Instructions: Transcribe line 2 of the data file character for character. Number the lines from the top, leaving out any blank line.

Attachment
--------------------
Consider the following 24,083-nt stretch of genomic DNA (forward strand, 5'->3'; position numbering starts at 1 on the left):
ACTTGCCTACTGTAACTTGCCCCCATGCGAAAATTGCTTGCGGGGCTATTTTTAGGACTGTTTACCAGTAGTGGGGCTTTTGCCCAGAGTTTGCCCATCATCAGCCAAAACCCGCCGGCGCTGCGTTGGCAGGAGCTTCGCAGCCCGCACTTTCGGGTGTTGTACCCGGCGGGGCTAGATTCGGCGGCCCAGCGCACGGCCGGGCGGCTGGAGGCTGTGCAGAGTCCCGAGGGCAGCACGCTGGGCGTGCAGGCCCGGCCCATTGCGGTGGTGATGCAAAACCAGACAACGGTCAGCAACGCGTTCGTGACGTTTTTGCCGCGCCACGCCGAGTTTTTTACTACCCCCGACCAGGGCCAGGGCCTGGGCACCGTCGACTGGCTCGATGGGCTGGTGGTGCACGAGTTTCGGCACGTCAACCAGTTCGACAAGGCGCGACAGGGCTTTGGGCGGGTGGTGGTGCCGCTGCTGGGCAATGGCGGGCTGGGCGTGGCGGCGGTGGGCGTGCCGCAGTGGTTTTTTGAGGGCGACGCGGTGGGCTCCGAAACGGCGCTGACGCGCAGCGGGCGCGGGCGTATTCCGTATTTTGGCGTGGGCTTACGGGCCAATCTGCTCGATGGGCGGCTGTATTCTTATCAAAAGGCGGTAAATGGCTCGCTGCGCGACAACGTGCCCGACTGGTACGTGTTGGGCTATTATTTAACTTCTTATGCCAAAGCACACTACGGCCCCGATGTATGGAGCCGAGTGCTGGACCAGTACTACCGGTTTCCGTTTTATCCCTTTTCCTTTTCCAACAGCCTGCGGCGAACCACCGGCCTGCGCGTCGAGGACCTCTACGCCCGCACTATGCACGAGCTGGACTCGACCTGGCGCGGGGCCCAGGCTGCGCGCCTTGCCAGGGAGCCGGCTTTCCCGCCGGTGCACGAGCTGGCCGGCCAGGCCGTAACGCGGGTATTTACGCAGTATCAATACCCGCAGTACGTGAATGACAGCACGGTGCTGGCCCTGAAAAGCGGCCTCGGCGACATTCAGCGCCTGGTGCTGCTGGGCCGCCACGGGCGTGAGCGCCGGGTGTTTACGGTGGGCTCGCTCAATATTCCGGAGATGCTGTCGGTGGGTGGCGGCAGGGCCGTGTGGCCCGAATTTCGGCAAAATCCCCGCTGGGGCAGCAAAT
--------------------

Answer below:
ACTTGCCTACTGTAACTTGCCCCCATGCGAAAATTGCTTGCGGGGCTATTTTTAGGACTGTTTACCAGTAGTGGGGCTTTTGCCCAGAGTTTGCCCATCATCAGCCAAAACCCGCCGGCGCTGCGTTGGCAGGAGCTTCGCAGCCCGCACTTTCGGGTGTTGTACCCGGCGGGGCTAGATTCGGCGGCCCAGCGCACGGCCGGGCGGCTGGAGGCTGTGCAGAGTCCCGAGGGCAGCACGCTGGGCGTGCAGGCCCGGCCCATTGCGGTGGTGATGCAAAACCAGACAACGGTCAGCAACGCGTTCGTGACGTTTTTGCCGCGCCACGCCGAGTTTTTTACTACCCCCGACCAGGGCCAGGGCCTGGGCACCGTCGACTGGCTCGATGGGCTGGTGGTGCACGAGTTTCGGCACGTCAACCAGTTCGACAAGGCGCGACAGGGCTTTGGGCGGGTGGTGGTGCCGCTGCTGGGCAATGGCGGGCTGGGCGTGGCGGCGGTGGGCGTGCCGCAGTGGTTTTTTGAGGGCGACGCGGTGGGCTCCGAAACGGCGCTGACGCGCAGCGGGCGCGGGCGTATTCCGTATTTTGGCGTGGGCTTACGGGCCAATCTGCTCGATGGGCGGCTGTATTCTTATCAAAAGGCGGTAAATGGCTCGCTGCGCGACAACGTGCCCGACTGGTACGTGTTGGGCTATTATTTAACTTCTTATGCCAAAGCACACTACGGCCCCGATGTATGGAGCCGAGTGCTGGACCAGTACTACCGGTTTCCGTTTTATCCCTTTTCCTTTTCCAACAGCCTGCGGCGAACCACCGGCCTGCGCGTCGAGGACCTCTACGCCCGCACTATGCACGAGCTGGACTCGACCTGGCGCGGGGCCCAGGCTGCGCGCCTTGCCAGGGAGCCGGCTTTCCCGCCGGTGCACGAGCTGGCCGGCCAGGCCGTAACGCGGGTATTTACGCAGTATCAATACCCGCAGTACGTGAATGACAGCACGGTGCTGGCCCTGAAAAGCGGCCTCGGCGACATTCAGCGCCTGGTGCTGCTGGGCCGCCACGGGCGTGAGCGCCGGGTGTTTACGGTGGGCTCGCTCAATATTCCGGAGATGCTGTCGGTGGGTGGCGGCAGGGCCGTGTGGCCCGAATTTCGGCAAAATCCCCGCTGGGGCAGCAAAT